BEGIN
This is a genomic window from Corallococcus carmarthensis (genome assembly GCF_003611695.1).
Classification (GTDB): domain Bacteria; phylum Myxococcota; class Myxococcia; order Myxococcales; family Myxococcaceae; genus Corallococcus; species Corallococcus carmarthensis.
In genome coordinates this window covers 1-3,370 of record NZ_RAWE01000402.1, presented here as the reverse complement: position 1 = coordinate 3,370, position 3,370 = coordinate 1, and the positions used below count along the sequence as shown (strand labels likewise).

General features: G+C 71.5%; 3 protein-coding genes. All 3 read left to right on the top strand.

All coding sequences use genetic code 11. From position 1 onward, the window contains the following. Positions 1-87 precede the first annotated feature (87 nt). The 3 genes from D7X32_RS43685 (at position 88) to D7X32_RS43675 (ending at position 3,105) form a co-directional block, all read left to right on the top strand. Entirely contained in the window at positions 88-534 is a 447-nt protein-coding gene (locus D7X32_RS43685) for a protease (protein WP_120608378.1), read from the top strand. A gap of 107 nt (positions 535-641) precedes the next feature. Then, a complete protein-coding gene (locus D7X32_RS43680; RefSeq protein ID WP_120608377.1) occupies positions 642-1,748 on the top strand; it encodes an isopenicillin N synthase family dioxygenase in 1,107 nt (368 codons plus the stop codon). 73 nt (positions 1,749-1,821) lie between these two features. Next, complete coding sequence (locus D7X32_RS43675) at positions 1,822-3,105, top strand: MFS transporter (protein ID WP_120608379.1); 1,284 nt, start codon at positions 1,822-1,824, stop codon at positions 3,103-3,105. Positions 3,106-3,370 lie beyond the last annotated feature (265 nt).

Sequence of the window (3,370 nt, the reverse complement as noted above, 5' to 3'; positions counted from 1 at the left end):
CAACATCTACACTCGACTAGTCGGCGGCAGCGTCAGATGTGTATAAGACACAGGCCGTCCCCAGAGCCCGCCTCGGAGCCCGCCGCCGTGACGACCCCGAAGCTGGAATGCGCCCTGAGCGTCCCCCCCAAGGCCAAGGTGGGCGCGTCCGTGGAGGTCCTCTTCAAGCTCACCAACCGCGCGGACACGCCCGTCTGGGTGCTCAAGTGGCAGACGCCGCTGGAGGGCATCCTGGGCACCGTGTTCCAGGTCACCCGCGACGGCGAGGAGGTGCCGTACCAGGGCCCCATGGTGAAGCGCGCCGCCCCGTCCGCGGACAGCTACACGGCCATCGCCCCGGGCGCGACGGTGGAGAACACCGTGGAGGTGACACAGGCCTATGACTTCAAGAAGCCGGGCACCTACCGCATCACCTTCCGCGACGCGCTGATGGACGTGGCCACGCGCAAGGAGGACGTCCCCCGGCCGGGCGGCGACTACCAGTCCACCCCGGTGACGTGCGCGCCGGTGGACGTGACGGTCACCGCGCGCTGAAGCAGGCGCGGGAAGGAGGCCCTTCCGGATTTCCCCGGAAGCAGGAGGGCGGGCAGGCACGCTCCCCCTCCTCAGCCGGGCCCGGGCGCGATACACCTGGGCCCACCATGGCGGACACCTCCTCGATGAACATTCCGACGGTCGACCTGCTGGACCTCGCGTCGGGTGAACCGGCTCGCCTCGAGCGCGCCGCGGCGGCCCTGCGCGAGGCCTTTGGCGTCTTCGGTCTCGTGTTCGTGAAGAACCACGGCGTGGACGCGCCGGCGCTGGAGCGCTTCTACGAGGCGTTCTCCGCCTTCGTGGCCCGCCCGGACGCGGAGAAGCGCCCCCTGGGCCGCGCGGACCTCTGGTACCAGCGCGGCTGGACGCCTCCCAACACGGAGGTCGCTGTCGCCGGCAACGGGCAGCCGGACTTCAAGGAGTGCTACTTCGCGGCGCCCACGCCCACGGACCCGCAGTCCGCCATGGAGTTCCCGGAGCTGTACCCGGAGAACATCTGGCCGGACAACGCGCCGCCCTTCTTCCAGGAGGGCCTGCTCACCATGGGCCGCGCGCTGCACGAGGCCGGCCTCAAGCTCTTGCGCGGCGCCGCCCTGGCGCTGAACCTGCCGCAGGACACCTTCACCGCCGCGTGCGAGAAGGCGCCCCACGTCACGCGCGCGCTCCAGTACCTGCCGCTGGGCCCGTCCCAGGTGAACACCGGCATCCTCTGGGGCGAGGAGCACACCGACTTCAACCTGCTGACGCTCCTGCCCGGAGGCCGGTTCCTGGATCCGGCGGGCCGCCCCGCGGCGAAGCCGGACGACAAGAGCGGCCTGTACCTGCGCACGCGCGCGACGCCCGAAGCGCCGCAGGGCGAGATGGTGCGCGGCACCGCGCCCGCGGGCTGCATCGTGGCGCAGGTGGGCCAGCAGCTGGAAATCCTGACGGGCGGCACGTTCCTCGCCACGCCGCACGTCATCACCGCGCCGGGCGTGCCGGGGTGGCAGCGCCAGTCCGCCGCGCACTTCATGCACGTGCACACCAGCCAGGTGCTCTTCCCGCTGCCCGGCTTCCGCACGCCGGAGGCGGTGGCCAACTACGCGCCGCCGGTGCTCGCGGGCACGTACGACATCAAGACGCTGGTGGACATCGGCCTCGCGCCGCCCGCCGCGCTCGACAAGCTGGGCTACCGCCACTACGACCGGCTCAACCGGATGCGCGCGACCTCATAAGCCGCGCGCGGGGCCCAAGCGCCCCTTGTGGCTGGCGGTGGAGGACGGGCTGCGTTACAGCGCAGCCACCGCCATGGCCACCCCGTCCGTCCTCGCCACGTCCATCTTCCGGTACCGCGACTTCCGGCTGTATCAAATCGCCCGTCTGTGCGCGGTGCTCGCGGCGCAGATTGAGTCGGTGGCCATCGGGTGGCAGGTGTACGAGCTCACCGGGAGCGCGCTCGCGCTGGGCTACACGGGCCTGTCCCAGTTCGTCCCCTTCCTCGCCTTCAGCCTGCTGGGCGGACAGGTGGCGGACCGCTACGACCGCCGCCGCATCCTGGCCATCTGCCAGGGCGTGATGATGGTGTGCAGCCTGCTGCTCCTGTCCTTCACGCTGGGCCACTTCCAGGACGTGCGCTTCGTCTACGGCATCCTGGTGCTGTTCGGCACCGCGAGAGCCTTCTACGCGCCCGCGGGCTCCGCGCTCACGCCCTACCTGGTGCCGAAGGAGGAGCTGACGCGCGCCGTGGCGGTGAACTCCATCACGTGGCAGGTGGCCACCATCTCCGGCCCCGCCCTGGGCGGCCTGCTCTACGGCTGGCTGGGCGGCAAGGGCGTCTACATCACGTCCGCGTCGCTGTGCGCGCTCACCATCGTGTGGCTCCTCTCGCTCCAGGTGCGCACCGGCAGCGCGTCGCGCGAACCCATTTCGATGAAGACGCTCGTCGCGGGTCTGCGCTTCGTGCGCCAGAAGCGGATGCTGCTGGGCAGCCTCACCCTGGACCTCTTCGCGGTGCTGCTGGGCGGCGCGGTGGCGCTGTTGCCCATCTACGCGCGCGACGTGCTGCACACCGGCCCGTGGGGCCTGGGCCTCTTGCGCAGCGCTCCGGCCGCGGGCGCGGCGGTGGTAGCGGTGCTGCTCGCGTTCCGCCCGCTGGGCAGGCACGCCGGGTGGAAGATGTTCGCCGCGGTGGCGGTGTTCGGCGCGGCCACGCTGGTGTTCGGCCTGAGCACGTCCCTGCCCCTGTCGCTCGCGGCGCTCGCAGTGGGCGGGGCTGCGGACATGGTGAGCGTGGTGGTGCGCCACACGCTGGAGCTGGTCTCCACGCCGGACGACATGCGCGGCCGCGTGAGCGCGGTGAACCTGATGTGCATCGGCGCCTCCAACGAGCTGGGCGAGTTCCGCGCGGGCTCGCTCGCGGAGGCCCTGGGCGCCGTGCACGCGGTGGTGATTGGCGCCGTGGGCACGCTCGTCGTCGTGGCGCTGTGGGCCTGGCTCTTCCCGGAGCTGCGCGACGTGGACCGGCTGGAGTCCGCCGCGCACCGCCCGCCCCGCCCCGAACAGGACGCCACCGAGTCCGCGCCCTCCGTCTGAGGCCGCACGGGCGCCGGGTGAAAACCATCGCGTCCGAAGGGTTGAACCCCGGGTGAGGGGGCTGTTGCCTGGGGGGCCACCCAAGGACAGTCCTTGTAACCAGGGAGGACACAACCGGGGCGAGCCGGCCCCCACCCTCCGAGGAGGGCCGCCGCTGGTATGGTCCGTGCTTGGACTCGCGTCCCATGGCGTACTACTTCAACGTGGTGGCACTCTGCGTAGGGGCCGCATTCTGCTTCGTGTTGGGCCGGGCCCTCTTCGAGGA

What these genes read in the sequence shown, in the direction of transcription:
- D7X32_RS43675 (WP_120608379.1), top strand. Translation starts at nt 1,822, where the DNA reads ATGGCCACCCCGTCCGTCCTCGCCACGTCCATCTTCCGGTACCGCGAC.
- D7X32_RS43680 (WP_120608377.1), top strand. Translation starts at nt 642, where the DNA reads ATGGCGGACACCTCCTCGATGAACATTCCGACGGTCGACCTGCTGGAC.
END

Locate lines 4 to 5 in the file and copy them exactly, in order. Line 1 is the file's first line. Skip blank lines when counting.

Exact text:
General features: G+C 71.5%; 3 protein-coding genes. All 3 read left to right on the top strand.

All coding sequences use genetic code 11. From position 1 onward, the window contains the following. Positions 1-87 precede the first annotated feature (87 nt). The 3 genes from D7X32_RS43685 (at position 88) to D7X32_RS43675 (ending at position 3,105) form a co-directional block, all read left to right on the top strand. Entirely contained in the window at positions 88-534 is a 447-nt protein-coding gene (locus D7X32_RS43685) for a protease (protein WP_120608378.1), read from the top strand. A gap of 107 nt (positions 535-641) precedes the next feature. Then, a complete protein-coding gene (locus D7X32_RS43680; RefSeq protein ID WP_120608377.1) occupies positions 642-1,748 on the top strand; it encodes an isopenicillin N synthase family dioxygenase in 1,107 nt (368 codons plus the stop codon). 73 nt (positions 1,749-1,821) lie between these two features. Next, complete coding sequence (locus D7X32_RS43675) at positions 1,822-3,105, top strand: MFS transporter (protein ID WP_120608379.1); 1,284 nt, start codon at positions 1,822-1,824, stop codon at positions 3,103-3,105. Positions 3,106-3,370 lie beyond the last annotated feature (265 nt).